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New Scholar: Predatory Publishers
Resources and strategies to support undergraduate and graduate students as they establish themselves as accomplished scholars by presenting and publishing.
Coined by University of Colorado librarian, Jeffrey Beall, predatory publishers are those that exploit authors for monetary gain without regard for the scholarship or accuracy of the research they publish, often misrepresenting themselves as well-established or respected publishers. Up until January of 2017, Beall hosted a blog listing of such publishers which can be access via Internet archive at https://web.archive.org/web/20170112125427/https://scholarlyoa.com/publishers.
Provides data points for journals such as ISSN, publisher, language, subject, abstracting & indexing coverage, full-text database coverage, tables of contents, and reviews.
Includes reviews of many titles.
Checklist for Assessing Publishers and Journals
Contact your department's Library Liaison for a second (or first) opinion about the authenticity of a publisher or journal. We're happy to help authors identify reliable, quality scholarly publishing venues.
Use the following checklist, provided by Declan Butler in Nature, as a guide for assessing publishers and journals:
How to perform due diligence before submitting to a journal or publisher.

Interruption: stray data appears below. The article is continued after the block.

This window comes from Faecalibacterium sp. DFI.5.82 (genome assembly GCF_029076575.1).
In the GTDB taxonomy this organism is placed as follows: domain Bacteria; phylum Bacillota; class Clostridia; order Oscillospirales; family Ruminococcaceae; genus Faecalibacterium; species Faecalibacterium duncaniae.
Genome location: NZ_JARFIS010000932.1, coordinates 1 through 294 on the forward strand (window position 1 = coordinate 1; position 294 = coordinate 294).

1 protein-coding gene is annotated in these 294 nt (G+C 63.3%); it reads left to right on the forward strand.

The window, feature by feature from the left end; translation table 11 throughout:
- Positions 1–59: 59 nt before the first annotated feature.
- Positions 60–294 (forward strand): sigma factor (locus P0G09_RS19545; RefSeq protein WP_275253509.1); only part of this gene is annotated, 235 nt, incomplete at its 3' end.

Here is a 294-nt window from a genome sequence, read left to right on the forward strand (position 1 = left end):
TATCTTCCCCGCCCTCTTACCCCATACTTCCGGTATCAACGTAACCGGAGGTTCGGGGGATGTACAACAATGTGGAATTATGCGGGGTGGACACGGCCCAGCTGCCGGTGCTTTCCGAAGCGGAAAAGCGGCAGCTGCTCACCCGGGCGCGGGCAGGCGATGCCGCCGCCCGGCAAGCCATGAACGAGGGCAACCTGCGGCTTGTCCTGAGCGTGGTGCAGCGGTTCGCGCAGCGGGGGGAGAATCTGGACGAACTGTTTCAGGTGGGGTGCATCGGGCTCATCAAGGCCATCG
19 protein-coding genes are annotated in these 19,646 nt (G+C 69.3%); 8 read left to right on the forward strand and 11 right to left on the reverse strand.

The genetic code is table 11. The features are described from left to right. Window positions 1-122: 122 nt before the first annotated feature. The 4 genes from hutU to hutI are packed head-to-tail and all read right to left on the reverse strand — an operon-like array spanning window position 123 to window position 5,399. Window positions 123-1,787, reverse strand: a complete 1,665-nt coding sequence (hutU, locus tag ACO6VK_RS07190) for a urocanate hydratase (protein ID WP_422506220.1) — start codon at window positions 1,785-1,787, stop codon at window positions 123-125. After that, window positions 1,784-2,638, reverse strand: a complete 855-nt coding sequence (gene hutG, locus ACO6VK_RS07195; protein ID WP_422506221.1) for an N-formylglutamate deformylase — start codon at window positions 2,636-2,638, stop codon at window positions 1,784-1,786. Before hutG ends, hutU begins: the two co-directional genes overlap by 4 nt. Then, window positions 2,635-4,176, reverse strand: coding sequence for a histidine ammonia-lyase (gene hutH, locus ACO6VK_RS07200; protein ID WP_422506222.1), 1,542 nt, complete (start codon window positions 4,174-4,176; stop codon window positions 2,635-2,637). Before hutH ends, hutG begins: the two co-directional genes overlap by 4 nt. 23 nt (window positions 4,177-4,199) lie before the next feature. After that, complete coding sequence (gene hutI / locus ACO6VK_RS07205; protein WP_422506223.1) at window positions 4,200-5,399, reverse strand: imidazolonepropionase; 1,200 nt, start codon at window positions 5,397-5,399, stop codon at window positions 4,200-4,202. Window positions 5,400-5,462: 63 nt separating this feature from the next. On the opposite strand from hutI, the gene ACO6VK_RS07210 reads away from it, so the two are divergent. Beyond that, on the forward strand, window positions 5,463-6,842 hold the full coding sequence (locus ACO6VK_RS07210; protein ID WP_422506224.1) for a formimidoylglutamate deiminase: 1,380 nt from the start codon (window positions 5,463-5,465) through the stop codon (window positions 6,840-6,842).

Check that the publisher provides full, verifiable contact information, including address, on the journal site. Be cautious of those that provide only web contact forms.
Check that a journal's editorial board lists recognized experts with full affiliations. Contact some of them and ask about their experience with the journal or publisher (use the link to UlrichsWeb above to find publisher contact information).
Check that the journal prominently displays its policy for author fees.
Be wary of e-mail invitations to submit to journals or to become editorial board members.
Read some of the journal's published articles and assess their quality. Contact past authors to ask about their experience.
Check that a journal's peer-review process is clearly described and try to confirm that a claimed impact factor is correct.
Find out whether the journal is a member of an industry association that vets its members, such as the Directory of Open Access Journals (www.doaj.org) or the Open Access Scholarly Publishers Association (www.oaspa.org). [Some questionable journals appear in directories such as DOAJ and Cabell's; we don't advise using this as your sole criteria.]
Use common sense, as you would when shopping online: if something looks fishy, proceed with caution.
Articles and other resources on predatory publishers: